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How to resolve "ORA-01450: maximum key length (6398) exceeded" error?

I am facing the below error when I try to create primary key constraint on table_a.

"ORA-01450: maximum key length (6398) exceeded"

table_a structure is below,

create table table_a
(
  col_a        VARCHAR2(32 BYTE),
  col_b        VARCHAR2(32 BYTE),
  col_c        VARCHAR2(3 BYTE),
  col_d        DATE,
  col_e        VARCHAR2(3000 BYTE),
  col_f         VARCHAR2(4000 BYTE),
  col_g        DATE
)


Ran below sql statement and got an error,


ALTER TABLE table_a ADD (
  CONSTRAINT PK_table_a
 PRIMARY KEY
 (col_a, col_b, col_c, col_e, col_f)
    USING INDEX
    TABLESPACE WEBRPT_INDX
    PCTFREE    10
    INITRANS   2
    MAXTRANS   255
    STORAGE    (
                INITIAL          64K
                NEXT             1M
                MINEXTENTS       1
                MAXEXTENTS       UNLIMITED
                PCTINCREASE      0
               ));

I checked max length by running below sql statement,

select max(length(col_a||col_b||col_c||col_e||col_f))
from table_a;

Looks like max length is 323. Not sure why I get above error. The question is how I resolve this issue. Please advise.
0
IT_ETL
Asked:
IT_ETL
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5 Solutions
 
slightwv (䄆 Netminder) Commented:
Since some the columns 'can' contain up to 3000 and 4000 bytes, this is the problem.

Check out:
http://ora-01450.ora-code.com/


Do you really not have a natural primary key without those large columns?
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sdstuberCommented:
the total "possible" length of entire key (all columns in the index) must be less than 6398

your key is potentially 7067 bytes long (plus a little for header information)
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sdstuberCommented:
what version of the db are you using?

if 12c you can use the new hash and substr options to get a smaller key.

if 11g or lower you can create a unique index on the concatenation (subject to 4k limit) or some other function; and declare the columns not null; but it won't really be the same thing as a primary key
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IT_ETLAuthor Commented:
"Do you really not have a natural primary key without those large columns? "

No, Should I add sequence number as part of primary key constraint instead of two large columns.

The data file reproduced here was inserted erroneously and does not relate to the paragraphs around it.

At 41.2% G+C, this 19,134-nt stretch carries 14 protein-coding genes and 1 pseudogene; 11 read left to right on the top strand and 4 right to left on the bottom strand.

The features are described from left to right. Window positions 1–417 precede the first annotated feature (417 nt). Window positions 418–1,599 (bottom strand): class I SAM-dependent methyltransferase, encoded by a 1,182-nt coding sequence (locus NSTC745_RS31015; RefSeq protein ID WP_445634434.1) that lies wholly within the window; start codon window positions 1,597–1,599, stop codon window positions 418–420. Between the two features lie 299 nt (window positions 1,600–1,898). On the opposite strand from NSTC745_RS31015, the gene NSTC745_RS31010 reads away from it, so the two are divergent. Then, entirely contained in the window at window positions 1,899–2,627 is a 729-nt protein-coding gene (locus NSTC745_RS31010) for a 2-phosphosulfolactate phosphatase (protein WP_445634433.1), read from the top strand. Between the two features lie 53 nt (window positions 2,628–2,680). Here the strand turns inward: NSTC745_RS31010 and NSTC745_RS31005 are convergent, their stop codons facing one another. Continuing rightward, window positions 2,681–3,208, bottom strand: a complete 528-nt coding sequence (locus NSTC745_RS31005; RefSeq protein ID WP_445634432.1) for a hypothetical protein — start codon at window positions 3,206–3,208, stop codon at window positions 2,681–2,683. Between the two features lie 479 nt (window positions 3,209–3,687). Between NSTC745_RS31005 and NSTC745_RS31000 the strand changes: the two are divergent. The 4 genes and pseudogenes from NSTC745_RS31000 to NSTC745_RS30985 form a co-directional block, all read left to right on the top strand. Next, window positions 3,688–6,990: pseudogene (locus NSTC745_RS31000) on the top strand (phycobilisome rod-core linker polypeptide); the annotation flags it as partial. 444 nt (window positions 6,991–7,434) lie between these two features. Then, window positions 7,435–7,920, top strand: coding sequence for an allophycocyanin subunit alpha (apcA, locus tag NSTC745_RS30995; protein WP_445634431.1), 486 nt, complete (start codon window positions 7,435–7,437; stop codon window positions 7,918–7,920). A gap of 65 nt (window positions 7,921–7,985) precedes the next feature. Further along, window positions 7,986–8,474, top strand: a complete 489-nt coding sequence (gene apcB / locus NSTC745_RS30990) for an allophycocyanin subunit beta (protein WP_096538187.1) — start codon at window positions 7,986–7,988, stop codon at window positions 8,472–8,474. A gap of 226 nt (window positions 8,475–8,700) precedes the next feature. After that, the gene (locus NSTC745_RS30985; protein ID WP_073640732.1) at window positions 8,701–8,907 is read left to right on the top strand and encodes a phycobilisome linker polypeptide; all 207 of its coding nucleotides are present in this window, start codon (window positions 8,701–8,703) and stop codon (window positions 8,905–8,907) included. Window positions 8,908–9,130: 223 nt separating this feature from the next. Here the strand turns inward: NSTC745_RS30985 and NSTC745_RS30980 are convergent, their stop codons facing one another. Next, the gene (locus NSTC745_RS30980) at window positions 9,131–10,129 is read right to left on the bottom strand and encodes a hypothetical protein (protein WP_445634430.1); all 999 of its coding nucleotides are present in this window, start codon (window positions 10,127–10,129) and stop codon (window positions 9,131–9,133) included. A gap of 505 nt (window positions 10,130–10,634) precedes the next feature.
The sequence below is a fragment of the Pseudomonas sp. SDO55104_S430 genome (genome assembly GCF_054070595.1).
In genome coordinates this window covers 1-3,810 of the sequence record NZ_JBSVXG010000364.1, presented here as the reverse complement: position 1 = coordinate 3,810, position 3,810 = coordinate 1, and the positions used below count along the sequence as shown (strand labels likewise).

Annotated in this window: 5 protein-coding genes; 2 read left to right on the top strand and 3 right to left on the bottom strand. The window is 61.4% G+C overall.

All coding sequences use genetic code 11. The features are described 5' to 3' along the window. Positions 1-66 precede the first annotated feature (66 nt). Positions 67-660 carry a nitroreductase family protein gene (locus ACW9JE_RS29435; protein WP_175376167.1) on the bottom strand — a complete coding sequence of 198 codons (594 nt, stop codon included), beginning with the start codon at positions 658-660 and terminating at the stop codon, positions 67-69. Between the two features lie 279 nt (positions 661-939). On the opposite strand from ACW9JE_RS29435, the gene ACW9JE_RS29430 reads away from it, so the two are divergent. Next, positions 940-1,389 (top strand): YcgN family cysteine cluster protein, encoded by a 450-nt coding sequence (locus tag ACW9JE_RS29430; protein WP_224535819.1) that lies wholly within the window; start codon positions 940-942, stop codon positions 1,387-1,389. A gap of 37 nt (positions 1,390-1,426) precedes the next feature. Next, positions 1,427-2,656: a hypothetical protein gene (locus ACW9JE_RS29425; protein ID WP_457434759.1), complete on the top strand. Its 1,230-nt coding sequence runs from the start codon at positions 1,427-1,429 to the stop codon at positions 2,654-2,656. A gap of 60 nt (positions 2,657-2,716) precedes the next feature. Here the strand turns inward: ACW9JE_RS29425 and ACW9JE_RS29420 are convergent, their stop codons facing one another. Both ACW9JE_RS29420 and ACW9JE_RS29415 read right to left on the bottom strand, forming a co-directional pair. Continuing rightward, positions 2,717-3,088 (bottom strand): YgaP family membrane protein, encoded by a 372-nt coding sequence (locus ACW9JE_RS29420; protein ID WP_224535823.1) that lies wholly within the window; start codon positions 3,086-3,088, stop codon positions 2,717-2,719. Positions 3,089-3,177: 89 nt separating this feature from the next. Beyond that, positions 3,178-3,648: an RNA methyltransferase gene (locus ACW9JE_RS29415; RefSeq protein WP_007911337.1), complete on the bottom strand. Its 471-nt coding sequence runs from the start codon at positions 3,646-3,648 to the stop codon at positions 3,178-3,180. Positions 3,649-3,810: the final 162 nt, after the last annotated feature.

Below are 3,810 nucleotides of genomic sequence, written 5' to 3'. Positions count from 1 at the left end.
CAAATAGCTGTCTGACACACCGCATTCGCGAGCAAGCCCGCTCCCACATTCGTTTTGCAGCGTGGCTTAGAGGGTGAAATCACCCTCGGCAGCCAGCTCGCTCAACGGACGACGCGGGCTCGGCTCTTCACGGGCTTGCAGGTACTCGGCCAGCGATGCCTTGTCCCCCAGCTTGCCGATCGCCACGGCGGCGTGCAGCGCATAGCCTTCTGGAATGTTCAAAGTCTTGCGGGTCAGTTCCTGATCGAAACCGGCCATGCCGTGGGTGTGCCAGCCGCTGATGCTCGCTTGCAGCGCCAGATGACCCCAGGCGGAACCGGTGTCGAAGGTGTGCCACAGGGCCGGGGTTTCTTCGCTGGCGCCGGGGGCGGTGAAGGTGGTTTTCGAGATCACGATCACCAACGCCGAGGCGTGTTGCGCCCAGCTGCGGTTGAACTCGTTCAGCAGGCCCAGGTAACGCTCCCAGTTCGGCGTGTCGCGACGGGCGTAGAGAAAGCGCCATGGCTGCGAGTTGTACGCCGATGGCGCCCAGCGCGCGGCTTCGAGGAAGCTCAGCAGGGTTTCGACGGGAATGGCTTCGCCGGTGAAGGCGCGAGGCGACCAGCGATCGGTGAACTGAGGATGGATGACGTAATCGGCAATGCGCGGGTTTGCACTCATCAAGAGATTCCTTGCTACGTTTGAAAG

"what version of the db are you using?"

Oracle 10g


"if 11g or lower you can create a unique index on the concatenation (subject to 4k limit) or some other function; and declare the columns not null; but it won't really be the same thing as a primary key"

As you said, it won't really be useful.
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slightwv (䄆 Netminder) Commented:
>>Should I add sequence number as part of primary key constraint instead of two large columns.

Adding a new column (sequence of GUID) seems like the only solution you have if you cannot change the design to have a natural primary key.
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Naveen KumarProduction Manager / Application Support ManagerCommented:
Having a column in the primary key with byte sizes of 3000 or 4000 .. looks like a bad design with no doubt. i have not seen such thing in my experience.

I believe you need to have the design set right first by identifying which are those columns which make up the primary key, may be using oracle sequences can be an option but you should think in those lines.

Assuming you were able to setup that primary key without errors - how are you going to use that and how beneficial is that going to be in terms of performance etc are some of the questions which might come up post that right.

May be you need to throw some light on your actual requirement and i hope you get some good feedback from experts.

Thanks,
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slightwv (䄆 Netminder) Commented:
I agree that it appears to be a 'bad' design.

I would also like to learn more about the actual system/data/???

IT_ETL, if you can provide more about the data without posting any 'trade secrets', I'm sure we can help.

Typically a date, down to the second, is good enough for use in a primary key along with some additional  id.  When it isn't, then look to a timestamp column which supports fractional seconds.

In the database I support, even this isn't enough but I was lucky, I could add a sleep for .01 seconds per transaction to ensure a different timestamp.

If you cannot afford a fractional second delay, then you might go with a sequence or guid.  I do this in some tables as well.

I am interested what in your 3000 and 4000 byte columns actually make a record unique and suitable for a primary key.

You might get by with a lookup table that holds all the distinct values for the large text with a number id.  Then you have a foreign key in the main table or use in the primary key.
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IT_ETLAuthor Commented:
Thank you all for posting your comments.

I do agree it was a bad design. But I have modified the design, added a new dimension table, a new key field (from dimension table) has been added to the fact table along with other fields col_a, col_b, and col_c will be part of the primary key constraint in a fact table.

So, the issue has been resolved as I don't need to use below fields to create a primary key constraint anymore.
 
col_e  VARCHAR2(3000 BYTE),
col_f         VARCHAR2(4000 BYTE)
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